Girl Scout fosters change for foster-care families

Brooke ConnerOur Town Teens

Johannah Bay

Across Tennessee, there is no training for foster siblings. Yet, across the state, there are 7,859 children in foster care. A Blount County Girl Scout designed a program to meet this need. When Johannah Bay’s family began fostering children in 2016, her parents received intensive training before and during their foster placements, while she and her sister did not. Inspired by the need, Johannah designed a clinic with training, group discussion and a panel for children of foster families for her Girl Scout Gold Award project. The clinic not only impacted those who attended but has become the launching point for future state-level foster care initiatives.


Johannah enlisted help from staff of local children services groups to participate in creating the clinic content.

Fourteen high school and middle school students attended the first clinic, held in August 2018 at Maryville College. Session topics included confidentiality, the effects of trauma on the behavior of children and the correct way to respond to stressful situations. The group asked questions from a panel of experts, including Blount County Department of Children Services, a Guardian Ad Litem (a legal aid for foster children) and a recently adopted teenager who had been through the foster system.

Attendees provided glowing feedback for Johannah’s clinic and many personally thanked her for creating such an impactful program.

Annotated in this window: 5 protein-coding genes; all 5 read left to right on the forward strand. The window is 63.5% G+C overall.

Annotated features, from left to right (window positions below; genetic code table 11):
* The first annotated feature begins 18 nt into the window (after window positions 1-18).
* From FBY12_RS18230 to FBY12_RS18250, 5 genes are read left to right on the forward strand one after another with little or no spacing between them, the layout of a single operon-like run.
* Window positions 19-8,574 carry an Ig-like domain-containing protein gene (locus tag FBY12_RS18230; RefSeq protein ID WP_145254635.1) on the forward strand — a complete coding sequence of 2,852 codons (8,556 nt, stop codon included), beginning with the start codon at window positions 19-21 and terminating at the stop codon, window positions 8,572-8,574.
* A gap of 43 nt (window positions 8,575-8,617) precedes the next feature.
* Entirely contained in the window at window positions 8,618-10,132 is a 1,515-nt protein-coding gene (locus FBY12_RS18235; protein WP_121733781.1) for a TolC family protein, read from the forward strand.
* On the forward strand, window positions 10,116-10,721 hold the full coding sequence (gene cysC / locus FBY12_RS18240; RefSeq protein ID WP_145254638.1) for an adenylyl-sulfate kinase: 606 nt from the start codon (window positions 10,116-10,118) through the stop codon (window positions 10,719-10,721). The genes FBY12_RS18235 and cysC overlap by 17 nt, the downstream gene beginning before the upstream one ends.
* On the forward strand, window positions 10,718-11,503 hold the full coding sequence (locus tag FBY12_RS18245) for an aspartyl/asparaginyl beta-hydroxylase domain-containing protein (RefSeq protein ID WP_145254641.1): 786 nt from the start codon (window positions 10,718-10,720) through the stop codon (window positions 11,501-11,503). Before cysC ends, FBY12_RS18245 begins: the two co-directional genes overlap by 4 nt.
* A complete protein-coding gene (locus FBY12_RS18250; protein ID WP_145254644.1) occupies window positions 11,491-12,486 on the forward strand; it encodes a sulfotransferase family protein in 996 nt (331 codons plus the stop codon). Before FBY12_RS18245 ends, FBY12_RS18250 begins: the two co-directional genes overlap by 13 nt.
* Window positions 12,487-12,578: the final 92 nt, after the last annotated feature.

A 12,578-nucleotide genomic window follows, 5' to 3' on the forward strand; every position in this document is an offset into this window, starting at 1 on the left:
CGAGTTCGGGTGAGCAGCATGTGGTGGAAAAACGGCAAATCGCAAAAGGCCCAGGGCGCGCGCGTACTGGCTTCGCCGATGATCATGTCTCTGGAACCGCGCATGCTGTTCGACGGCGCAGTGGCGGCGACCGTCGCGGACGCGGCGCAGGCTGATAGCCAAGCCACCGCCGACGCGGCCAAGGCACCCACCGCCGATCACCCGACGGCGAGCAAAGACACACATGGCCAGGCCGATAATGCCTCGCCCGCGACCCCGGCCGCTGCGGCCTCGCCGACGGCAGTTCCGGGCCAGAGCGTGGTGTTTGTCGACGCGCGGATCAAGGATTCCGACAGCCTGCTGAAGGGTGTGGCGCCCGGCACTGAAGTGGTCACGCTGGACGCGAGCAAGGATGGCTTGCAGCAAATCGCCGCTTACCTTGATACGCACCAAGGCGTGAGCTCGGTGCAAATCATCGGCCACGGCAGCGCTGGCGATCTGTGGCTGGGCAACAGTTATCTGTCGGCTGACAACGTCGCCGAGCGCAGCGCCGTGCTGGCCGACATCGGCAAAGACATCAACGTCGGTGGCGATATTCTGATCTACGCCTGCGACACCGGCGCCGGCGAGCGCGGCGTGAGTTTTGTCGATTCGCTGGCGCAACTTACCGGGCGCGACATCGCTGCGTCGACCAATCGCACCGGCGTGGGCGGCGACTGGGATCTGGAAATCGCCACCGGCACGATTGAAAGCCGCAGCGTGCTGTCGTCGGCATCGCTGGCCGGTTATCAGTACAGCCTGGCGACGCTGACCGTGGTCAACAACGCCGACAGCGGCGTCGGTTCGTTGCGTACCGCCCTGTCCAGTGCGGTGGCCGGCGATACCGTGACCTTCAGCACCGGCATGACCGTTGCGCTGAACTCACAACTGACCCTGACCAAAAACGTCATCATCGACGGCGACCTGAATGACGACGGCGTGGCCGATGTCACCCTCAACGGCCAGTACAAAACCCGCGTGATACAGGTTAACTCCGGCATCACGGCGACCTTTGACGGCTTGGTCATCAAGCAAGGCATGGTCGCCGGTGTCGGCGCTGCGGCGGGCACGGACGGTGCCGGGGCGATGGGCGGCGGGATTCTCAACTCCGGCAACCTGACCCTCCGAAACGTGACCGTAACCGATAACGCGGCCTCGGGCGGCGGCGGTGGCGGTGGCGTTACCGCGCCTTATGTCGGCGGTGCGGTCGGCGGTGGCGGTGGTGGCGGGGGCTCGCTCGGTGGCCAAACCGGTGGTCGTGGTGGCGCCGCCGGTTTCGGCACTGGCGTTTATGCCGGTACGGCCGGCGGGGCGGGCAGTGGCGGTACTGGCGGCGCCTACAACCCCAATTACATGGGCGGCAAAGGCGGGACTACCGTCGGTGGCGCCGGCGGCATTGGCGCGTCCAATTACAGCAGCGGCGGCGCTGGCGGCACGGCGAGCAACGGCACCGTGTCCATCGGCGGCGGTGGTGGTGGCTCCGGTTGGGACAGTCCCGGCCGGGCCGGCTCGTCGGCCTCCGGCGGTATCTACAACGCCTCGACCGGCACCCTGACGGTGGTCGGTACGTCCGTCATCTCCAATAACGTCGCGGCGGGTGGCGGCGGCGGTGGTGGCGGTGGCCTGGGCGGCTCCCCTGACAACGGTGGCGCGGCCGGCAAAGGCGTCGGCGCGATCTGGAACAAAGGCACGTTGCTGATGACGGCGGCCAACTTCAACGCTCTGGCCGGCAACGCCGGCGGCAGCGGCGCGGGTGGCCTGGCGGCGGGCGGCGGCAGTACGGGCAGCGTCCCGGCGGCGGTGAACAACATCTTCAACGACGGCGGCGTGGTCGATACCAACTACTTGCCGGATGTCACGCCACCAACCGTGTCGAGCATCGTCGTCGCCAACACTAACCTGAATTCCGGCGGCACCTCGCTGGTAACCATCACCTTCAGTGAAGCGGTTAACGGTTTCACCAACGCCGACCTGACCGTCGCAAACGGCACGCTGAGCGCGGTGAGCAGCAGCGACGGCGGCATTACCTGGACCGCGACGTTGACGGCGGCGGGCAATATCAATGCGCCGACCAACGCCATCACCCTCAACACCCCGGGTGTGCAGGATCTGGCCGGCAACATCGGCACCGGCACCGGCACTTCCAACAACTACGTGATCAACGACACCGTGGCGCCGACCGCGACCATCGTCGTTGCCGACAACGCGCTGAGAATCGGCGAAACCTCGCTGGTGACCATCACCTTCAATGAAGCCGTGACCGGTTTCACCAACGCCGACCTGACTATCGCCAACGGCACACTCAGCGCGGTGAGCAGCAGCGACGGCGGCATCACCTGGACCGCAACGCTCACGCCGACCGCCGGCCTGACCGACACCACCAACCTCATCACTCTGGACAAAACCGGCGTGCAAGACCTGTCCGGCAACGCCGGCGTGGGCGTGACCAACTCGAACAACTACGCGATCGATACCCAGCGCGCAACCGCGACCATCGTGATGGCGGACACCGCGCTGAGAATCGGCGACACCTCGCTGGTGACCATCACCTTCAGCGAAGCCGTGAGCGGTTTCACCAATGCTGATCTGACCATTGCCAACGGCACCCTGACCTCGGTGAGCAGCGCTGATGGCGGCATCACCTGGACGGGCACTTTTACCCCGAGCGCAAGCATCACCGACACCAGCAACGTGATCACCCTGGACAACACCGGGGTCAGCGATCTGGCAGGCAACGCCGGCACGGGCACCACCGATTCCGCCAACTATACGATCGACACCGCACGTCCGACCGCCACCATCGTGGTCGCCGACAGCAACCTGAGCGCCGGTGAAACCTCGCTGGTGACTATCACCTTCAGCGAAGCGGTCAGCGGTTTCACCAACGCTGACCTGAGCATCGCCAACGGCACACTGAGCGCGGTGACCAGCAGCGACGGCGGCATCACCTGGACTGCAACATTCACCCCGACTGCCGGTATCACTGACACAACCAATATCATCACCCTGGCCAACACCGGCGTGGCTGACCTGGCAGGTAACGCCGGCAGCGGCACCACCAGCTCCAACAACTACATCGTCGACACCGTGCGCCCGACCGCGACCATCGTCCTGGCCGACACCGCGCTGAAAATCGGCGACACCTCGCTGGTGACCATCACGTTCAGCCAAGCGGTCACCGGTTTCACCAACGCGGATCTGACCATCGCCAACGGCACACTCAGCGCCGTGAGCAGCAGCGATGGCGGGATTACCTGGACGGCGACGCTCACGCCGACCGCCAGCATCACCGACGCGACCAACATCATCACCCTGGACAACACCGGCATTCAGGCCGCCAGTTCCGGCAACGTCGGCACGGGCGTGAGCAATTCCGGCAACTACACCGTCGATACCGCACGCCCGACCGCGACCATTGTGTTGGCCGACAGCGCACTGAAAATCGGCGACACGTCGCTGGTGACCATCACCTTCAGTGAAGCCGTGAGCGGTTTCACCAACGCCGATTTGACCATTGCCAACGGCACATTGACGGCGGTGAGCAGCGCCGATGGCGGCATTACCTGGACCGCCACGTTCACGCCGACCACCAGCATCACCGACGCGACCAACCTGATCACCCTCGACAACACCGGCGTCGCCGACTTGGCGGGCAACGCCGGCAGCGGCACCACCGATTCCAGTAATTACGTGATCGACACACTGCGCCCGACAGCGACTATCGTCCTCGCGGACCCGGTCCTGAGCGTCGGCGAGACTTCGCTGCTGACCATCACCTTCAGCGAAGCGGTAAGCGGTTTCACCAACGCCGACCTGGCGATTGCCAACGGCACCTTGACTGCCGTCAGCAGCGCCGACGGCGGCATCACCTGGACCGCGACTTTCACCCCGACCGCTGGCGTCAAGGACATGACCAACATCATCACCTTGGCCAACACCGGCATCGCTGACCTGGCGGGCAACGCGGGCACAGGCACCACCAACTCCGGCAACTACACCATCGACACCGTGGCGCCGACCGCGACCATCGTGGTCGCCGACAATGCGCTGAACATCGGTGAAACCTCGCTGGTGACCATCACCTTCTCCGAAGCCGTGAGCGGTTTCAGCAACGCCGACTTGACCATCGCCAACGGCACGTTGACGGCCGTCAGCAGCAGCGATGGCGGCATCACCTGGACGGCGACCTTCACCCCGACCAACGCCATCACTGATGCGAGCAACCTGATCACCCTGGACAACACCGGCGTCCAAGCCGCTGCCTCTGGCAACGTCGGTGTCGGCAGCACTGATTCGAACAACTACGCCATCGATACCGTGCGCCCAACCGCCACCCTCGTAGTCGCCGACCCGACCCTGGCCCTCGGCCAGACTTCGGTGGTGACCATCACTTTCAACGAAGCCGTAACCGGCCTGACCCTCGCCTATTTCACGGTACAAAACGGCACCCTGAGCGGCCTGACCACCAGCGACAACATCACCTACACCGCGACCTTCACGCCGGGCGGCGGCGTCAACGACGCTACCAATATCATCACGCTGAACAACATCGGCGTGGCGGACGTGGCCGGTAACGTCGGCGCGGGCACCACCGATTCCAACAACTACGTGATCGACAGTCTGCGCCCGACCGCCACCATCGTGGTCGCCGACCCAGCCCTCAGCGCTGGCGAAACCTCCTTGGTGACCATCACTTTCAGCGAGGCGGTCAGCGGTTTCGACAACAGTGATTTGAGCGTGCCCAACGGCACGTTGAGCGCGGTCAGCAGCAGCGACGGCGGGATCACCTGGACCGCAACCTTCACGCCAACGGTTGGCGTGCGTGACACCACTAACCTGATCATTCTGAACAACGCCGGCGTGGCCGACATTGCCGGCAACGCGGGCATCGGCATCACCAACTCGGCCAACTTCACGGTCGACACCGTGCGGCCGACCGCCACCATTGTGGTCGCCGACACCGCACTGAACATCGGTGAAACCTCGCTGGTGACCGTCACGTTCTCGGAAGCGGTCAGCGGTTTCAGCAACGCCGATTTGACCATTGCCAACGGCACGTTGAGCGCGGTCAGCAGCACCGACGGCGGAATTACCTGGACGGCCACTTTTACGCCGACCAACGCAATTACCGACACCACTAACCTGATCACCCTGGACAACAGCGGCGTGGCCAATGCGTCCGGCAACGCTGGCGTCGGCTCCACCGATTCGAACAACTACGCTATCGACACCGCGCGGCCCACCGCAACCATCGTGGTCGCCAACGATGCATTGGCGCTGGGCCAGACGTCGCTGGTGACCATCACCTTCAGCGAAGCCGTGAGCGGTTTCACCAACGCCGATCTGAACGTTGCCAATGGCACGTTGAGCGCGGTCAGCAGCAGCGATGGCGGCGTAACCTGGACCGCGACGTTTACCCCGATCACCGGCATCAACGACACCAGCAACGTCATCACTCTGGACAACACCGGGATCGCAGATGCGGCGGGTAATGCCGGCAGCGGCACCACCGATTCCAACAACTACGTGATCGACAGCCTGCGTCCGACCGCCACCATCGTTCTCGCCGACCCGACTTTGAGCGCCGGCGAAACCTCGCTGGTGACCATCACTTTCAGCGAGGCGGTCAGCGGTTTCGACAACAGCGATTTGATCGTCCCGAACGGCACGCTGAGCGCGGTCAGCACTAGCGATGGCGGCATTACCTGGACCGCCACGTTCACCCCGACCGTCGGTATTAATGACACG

“As cliché as this sounds when people say you can change the world, you really can try and you might be successful,” said Johannah. “I believe I actually changed some peoples’ lives.”

Even with the completion of her Girl Scout Gold Award, she knew she wasn’t done yet; providing permanent resources, like monthly support groups or bi-annual training events, is her new goal. Since the success of the clinic, Johannah has been invited to speak to the staff at the DCS and Harmony Family Center, generating great enthusiasm.

“As an agency, we have lots of training for staff and foster parents,” said Wendy Forster, regional administrator for DCS, “but we hadn’t considered the impact of the children already in the home. (Johannah’s) personal story really awakened a need for additional support for the whole family. We’ve brought up how to include components involving the whole family in an age-appropriate level.

“We were just blown away by her insightfulness, and you could see it resonating with (the staff). She brought recognition to a need that may not have been explored previously. She definitely made an impression.”

The Girl Scout Council of the Southern Appalachians has almost 14,000 girl and adult members in 46 counties from southwest Virginia, through eastern Tennessee and northern Georgia. Girl Scouts is open to all girls from kindergarten through high school. Girls can join throughout the year. Info: girlscoutcsa.org or 800-474-1912.

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